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Exploring the Link Between the Concepts of Organization-Public Relationships and Organizational Reputations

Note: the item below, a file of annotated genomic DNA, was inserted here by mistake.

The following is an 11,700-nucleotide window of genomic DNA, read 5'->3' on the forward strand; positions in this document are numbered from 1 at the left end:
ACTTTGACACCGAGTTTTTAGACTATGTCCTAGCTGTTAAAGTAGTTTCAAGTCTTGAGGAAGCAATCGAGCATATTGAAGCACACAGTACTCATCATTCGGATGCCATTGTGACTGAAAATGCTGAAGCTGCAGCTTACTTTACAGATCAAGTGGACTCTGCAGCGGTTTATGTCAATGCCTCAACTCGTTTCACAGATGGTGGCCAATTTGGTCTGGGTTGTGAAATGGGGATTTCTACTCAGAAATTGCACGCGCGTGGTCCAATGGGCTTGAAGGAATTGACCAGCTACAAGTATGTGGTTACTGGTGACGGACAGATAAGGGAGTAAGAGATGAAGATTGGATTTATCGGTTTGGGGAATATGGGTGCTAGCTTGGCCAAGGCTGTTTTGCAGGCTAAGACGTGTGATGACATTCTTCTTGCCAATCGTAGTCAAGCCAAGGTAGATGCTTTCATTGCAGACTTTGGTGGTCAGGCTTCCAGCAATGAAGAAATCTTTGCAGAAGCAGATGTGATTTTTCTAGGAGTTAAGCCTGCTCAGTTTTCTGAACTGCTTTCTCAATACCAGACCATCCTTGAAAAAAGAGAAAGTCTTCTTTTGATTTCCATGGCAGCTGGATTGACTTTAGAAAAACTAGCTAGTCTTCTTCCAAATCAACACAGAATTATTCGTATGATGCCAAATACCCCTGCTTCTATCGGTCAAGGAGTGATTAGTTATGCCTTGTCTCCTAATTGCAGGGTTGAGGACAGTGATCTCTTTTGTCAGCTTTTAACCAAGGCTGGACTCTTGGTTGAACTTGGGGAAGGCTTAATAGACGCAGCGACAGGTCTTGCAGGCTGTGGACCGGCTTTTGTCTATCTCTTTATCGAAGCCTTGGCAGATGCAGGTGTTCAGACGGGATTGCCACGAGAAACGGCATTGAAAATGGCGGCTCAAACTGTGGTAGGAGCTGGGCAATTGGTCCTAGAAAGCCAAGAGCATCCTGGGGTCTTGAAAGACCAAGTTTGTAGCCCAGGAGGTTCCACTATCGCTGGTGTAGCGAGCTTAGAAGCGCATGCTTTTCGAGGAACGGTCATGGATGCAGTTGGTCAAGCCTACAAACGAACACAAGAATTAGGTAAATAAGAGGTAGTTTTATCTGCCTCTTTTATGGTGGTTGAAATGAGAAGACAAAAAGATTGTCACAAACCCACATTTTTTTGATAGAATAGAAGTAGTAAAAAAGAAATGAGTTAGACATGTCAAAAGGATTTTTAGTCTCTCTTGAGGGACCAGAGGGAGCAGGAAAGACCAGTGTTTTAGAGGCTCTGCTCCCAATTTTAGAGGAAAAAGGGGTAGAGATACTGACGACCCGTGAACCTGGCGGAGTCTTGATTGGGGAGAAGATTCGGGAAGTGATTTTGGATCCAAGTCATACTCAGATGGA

Unformatted Document Text:  Tracking Number: ICA-15-10266 14 Nonetheless, the profession of public relation is still disregarded as “spin doctoring” (Fombrun, 1996, p. 139), and marginalized to a technical unit handing with publicity on behalf of “reputation management” (Fombrun, 1996, p. 197). Scholars in the Excellence study (1992) found that public relations is the strategic management function to develop and maintain quality and long-term relationships with key publics, and that the role of public relations is to support management of an organization for changing organizational behaviors in accordance with symbiotic relationships with these key publics. For this study, the term “reputation” will be conceptualized as “cognitive representations” that publics hold of an organization, following J. Grunig and Hung’s (2002) definition of reputation. Regarding the link between relationships and cognitive representations, J. Grunig and Hung (2002, p. 28) proposed the following two logical sequences according to publics’ level of involvement; the results of their study supported these propositions. When publics are involved with an organization (i.e., high involvement), they have experiential relationships; they hold experiential cognitive representations about the organization. In this case, strategic management, led by the public relations function, influences organizational behaviors, which affects the quality of relationships with key publics and, in turn, cognitive representations held by theses key publics. In the other sequence, when publics are not involved with an organization, they still have reputational cognitive representations about the organization, especially based on what they hear from the media. In this case, management behaviors, particularly unpopular and irresponsible behaviors, result in reputational cognitive representations, which lead to reputational relationships with low-involvement publics. These reputational relationships are, by and large, “speculative” perceptions that are not formed by direct experience. J. Grunig and Hung (2002) used the concepts of level of involvement and familiarity to identify key publics that are more likely to have experiential relationships with the organizations than reputational relationships. According to J. Grunig and Hunt (1984), level of involvement is defined as “the extent to which people connect themselves with a situation” (p. 152). About the way to measure the concept of “familiarity,” Bromley (2000) suggested: “Familiarity with an entity, such as a person or a company, can be studied simply by asking informants to list as many companies of a given sort, such as hotel chains, supermarkets or construction companies, as they can within, say, a two-minute period” (pp. 249-250). For this study, instead of participants’ level of involvement and familiarity, participants’ degree of “experience” with the case organization is used to differentiate